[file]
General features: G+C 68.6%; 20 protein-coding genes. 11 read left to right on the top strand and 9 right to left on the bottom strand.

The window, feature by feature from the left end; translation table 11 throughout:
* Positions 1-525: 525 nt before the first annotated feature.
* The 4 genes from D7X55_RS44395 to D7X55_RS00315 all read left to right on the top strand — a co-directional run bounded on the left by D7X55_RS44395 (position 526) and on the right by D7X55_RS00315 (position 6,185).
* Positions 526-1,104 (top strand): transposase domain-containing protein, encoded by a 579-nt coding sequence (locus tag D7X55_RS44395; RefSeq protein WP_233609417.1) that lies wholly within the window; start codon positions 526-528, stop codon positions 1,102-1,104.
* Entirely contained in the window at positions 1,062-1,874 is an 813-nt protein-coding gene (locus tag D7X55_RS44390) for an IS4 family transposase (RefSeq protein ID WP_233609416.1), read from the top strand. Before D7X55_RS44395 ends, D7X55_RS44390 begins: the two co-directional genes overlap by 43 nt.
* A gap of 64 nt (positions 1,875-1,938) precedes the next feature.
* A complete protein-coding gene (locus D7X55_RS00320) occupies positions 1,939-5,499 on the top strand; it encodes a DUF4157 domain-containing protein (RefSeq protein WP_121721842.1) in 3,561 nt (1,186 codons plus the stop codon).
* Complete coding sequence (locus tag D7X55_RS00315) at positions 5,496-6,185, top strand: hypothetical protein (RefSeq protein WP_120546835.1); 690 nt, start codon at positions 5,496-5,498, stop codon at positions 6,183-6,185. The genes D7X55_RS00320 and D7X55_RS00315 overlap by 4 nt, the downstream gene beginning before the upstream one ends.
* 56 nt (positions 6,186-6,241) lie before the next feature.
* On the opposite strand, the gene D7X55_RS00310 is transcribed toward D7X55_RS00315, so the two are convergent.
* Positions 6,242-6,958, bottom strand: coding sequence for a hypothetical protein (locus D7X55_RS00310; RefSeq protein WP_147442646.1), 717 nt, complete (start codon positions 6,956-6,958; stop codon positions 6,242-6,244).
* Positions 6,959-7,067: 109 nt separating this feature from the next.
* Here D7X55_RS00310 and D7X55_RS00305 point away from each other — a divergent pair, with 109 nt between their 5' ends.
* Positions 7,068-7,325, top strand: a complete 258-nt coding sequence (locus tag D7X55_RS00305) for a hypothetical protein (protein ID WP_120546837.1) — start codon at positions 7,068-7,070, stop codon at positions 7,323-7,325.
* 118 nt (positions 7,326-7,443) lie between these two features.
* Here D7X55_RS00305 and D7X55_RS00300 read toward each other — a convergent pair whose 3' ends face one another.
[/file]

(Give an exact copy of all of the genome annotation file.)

General features: G+C 68.6%; 20 protein-coding genes. 11 read left to right on the top strand and 9 right to left on the bottom strand.

The window, feature by feature from the left end; translation table 11 throughout:
* Positions 1-525: 525 nt before the first annotated feature.
* The 4 genes from D7X55_RS44395 to D7X55_RS00315 all read left to right on the top strand — a co-directional run bounded on the left by D7X55_RS44395 (position 526) and on the right by D7X55_RS00315 (position 6,185).
* Positions 526-1,104 (top strand): transposase domain-containing protein, encoded by a 579-nt coding sequence (locus tag D7X55_RS44395; RefSeq protein WP_233609417.1) that lies wholly within the window; start codon positions 526-528, stop codon positions 1,102-1,104.
* Entirely contained in the window at positions 1,062-1,874 is an 813-nt protein-coding gene (locus tag D7X55_RS44390) for an IS4 family transposase (RefSeq protein ID WP_233609416.1), read from the top strand. Before D7X55_RS44395 ends, D7X55_RS44390 begins: the two co-directional genes overlap by 43 nt.
* A gap of 64 nt (positions 1,875-1,938) precedes the next feature.
* A complete protein-coding gene (locus D7X55_RS00320) occupies positions 1,939-5,499 on the top strand; it encodes a DUF4157 domain-containing protein (RefSeq protein WP_121721842.1) in 3,561 nt (1,186 codons plus the stop codon).
* Complete coding sequence (locus tag D7X55_RS00315) at positions 5,496-6,185, top strand: hypothetical protein (RefSeq protein WP_120546835.1); 690 nt, start codon at positions 5,496-5,498, stop codon at positions 6,183-6,185. The genes D7X55_RS00320 and D7X55_RS00315 overlap by 4 nt, the downstream gene beginning before the upstream one ends.
* 56 nt (positions 6,186-6,241) lie before the next feature.
* On the opposite strand, the gene D7X55_RS00310 is transcribed toward D7X55_RS00315, so the two are convergent.
* Positions 6,242-6,958, bottom strand: coding sequence for a hypothetical protein (locus D7X55_RS00310; RefSeq protein WP_147442646.1), 717 nt, complete (start codon positions 6,956-6,958; stop codon positions 6,242-6,244).
* Positions 6,959-7,067: 109 nt separating this feature from the next.
* Here D7X55_RS00310 and D7X55_RS00305 point away from each other — a divergent pair, with 109 nt between their 5' ends.
* Positions 7,068-7,325, top strand: a complete 258-nt coding sequence (locus tag D7X55_RS00305) for a hypothetical protein (protein ID WP_120546837.1) — start codon at positions 7,068-7,070, stop codon at positions 7,323-7,325.
* 118 nt (positions 7,326-7,443) lie between these two features.
* Here D7X55_RS00305 and D7X55_RS00300 read toward each other — a convergent pair whose 3' ends face one another.